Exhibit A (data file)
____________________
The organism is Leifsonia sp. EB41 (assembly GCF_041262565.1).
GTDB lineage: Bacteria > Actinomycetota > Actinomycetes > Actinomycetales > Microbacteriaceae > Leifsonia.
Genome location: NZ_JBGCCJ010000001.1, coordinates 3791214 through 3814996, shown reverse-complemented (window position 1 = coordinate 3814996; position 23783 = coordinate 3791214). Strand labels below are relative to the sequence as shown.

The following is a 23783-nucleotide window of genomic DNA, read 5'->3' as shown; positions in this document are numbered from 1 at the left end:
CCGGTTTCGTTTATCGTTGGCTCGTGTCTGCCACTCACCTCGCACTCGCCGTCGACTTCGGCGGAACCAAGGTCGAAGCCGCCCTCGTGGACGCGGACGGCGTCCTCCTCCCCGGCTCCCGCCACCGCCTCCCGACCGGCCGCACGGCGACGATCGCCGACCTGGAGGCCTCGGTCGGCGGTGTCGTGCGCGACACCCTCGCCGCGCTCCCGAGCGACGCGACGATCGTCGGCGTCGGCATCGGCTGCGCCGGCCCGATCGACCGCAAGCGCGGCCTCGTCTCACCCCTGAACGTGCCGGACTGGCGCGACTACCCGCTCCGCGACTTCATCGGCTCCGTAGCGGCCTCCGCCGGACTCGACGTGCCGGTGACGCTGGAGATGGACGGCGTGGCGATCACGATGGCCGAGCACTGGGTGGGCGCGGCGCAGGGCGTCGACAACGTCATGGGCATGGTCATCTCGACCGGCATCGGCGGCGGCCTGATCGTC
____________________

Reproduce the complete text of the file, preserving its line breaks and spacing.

The organism is Leifsonia sp. EB41 (assembly GCF_041262565.1).
GTDB lineage: Bacteria > Actinomycetota > Actinomycetes > Actinomycetales > Microbacteriaceae > Leifsonia.
Genome location: NZ_JBGCCJ010000001.1, coordinates 3791214 through 3814996, shown reverse-complemented (window position 1 = coordinate 3814996; position 23783 = coordinate 3791214). Strand labels below are relative to the sequence as shown.

The following is a 23783-nucleotide window of genomic DNA, read 5'->3' as shown; positions in this document are numbered from 1 at the left end:
CCGGTTTCGTTTATCGTTGGCTCGTGTCTGCCACTCACCTCGCACTCGCCGTCGACTTCGGCGGAACCAAGGTCGAAGCCGCCCTCGTGGACGCGGACGGCGTCCTCCTCCCCGGCTCCCGCCACCGCCTCCCGACCGGCCGCACGGCGACGATCGCCGACCTGGAGGCCTCGGTCGGCGGTGTCGTGCGCGACACCCTCGCCGCGCTCCCGAGCGACGCGACGATCGTCGGCGTCGGCATCGGCTGCGCCGGCCCGATCGACCGCAAGCGCGGCCTCGTCTCACCCCTGAACGTGCCGGACTGGCGCGACTACCCGCTCCGCGACTTCATCGGCTCCGTAGCGGCCTCCGCCGGACTCGACGTGCCGGTGACGCTGGAGATGGACGGCGTGGCGATCACGATGGCCGAGCACTGGGTGGGCGCGGCGCAGGGCGTCGACAACGTCATGGGCATGGTCATCTCGACCGGCATCGGCGGCGGCCTGATCGTC